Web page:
In operation, external interface 102, communicates with an external data-source/data-sink device via a physical interface using a predefined communication protocol to exchange data between solid-state drive 100 and the external data-source/data-sink device. For example, with respect to inbound traffic, external interface 102 receives commands, e.g., read, write, overwrite and/or erase commands, and related data, e.g., LBA-based addresses and data to be stored and/or rewritten, from an external data-source/data-sink device and presents the commands and related data to solid-state drive control module 104, e.g., via an inbound first-in-first-out (FIFO) buffer allocated from buffer memory module 110. With respect to outbound traffic, external interface 102 receives, e.g., via an outbound first-in-first-out (FIFO) storage buffer allocated from buffer memory module 110, command responses generated by solid-state drive control module 104 and/or data retrieved by solid-state drive control module 104 from memory module 108 and passes the data back to the corresponding external data-source/data-sink device from which the command was received.

For example, in one embodiment, the physical interface may be a Parallel Advanced Technology Attachment (DATA), Serial ATA (SATA), external SATA (ESATA), or Universal Serial Bus (USB) communication bus, etc., and the predefined communication data protocol may be, for example, the Advanced Technology Attachment protocol which is used to issue commands to the solid-state drive, such as read, write, and status.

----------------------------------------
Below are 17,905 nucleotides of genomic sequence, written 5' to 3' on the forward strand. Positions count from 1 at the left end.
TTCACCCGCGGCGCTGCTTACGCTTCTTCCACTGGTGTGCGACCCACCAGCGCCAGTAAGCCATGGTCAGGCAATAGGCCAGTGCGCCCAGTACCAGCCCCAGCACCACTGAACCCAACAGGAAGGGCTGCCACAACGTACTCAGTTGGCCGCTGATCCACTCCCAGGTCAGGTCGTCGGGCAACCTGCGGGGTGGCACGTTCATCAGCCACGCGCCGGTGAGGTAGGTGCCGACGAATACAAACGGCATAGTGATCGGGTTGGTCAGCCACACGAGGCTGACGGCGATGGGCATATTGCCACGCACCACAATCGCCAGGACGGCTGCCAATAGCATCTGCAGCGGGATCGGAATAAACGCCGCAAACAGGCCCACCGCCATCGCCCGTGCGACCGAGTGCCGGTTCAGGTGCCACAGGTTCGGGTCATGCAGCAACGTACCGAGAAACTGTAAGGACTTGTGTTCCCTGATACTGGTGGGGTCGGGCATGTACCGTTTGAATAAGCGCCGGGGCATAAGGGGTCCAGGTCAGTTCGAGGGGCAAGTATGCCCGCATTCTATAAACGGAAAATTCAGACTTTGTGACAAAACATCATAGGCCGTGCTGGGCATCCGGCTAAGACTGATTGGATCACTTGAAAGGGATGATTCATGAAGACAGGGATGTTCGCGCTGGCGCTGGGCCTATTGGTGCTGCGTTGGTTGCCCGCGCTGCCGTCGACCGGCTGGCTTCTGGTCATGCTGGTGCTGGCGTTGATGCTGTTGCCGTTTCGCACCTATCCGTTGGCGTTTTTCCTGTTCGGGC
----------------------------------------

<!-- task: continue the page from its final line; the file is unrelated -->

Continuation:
Solid-state drive control module 104, receives command related data from the inbound FIFO buffer populated by external interface 102, parses the incoming commands and related data to extract command instructions and command parameters such as LBA-based addresses and write data, translates extracted LBA-based address to a corresponding SSD access unit address, and responds appropriately to the respective read, write, overwrite and/or status command instruction, as described in greater detail below with respect to FIG. 2 through FIG. 5. Solid-state drive control module 104 generates and provides to external interface 102, e.g., via an outbound first-in-first-out (FIFO) buffer allocated from buffer memory module 110, a reply message, e.g., a read response, a write acknowledgement or status update, in response to each received command. For example, a read response may contain read data retrieved from memory module 108 in response to a previously received read command. A write acknowledgment may contain an indication of whether a previously received write request was successful or aborted. A status update may include any information related to the status and/or configuration of solid-state drive 100 based on configuration, control and status parameters used by solid-state drive control module 104 to monitor the status of, and to control operation of solid-state drive 100.